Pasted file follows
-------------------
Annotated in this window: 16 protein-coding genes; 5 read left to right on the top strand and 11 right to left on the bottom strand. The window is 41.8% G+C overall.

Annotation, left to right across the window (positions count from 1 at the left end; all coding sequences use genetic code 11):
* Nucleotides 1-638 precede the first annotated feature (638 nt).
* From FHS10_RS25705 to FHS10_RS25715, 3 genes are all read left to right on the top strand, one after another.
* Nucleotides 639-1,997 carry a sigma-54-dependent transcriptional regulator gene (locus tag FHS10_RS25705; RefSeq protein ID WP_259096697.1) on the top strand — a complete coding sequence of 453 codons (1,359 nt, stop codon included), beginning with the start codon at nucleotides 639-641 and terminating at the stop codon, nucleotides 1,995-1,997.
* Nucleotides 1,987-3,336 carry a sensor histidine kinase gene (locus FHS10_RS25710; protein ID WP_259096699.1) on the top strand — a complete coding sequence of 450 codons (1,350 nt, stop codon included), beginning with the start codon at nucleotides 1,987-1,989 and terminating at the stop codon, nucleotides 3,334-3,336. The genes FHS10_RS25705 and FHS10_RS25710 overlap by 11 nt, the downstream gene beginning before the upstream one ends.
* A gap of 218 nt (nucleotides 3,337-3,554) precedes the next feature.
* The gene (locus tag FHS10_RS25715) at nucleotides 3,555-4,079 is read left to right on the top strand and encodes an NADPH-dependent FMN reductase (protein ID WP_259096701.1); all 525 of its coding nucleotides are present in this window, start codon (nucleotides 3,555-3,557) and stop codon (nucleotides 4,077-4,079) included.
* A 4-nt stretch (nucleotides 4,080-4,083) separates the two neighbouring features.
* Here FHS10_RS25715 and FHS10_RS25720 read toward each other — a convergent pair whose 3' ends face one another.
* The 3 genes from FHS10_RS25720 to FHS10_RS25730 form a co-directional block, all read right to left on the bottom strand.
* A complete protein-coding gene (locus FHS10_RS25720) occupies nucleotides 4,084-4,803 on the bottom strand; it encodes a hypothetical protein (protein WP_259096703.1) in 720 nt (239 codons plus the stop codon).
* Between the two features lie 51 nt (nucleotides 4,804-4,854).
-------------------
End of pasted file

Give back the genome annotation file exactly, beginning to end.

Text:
Annotated in this window: 16 protein-coding genes; 5 read left to right on the top strand and 11 right to left on the bottom strand. The window is 41.8% G+C overall.

Annotation, left to right across the window (positions count from 1 at the left end; all coding sequences use genetic code 11):
* Nucleotides 1-638 precede the first annotated feature (638 nt).
* From FHS10_RS25705 to FHS10_RS25715, 3 genes are all read left to right on the top strand, one after another.
* Nucleotides 639-1,997 carry a sigma-54-dependent transcriptional regulator gene (locus tag FHS10_RS25705; RefSeq protein ID WP_259096697.1) on the top strand — a complete coding sequence of 453 codons (1,359 nt, stop codon included), beginning with the start codon at nucleotides 639-641 and terminating at the stop codon, nucleotides 1,995-1,997.
* Nucleotides 1,987-3,336 carry a sensor histidine kinase gene (locus FHS10_RS25710; protein ID WP_259096699.1) on the top strand — a complete coding sequence of 450 codons (1,350 nt, stop codon included), beginning with the start codon at nucleotides 1,987-1,989 and terminating at the stop codon, nucleotides 3,334-3,336. The genes FHS10_RS25705 and FHS10_RS25710 overlap by 11 nt, the downstream gene beginning before the upstream one ends.
* A gap of 218 nt (nucleotides 3,337-3,554) precedes the next feature.
* The gene (locus tag FHS10_RS25715) at nucleotides 3,555-4,079 is read left to right on the top strand and encodes an NADPH-dependent FMN reductase (protein ID WP_259096701.1); all 525 of its coding nucleotides are present in this window, start codon (nucleotides 3,555-3,557) and stop codon (nucleotides 4,077-4,079) included.
* A 4-nt stretch (nucleotides 4,080-4,083) separates the two neighbouring features.
* Here FHS10_RS25715 and FHS10_RS25720 read toward each other — a convergent pair whose 3' ends face one another.
* The 3 genes from FHS10_RS25720 to FHS10_RS25730 form a co-directional block, all read right to left on the bottom strand.
* A complete protein-coding gene (locus FHS10_RS25720) occupies nucleotides 4,084-4,803 on the bottom strand; it encodes a hypothetical protein (protein WP_259096703.1) in 720 nt (239 codons plus the stop codon).
* Between the two features lie 51 nt (nucleotides 4,804-4,854).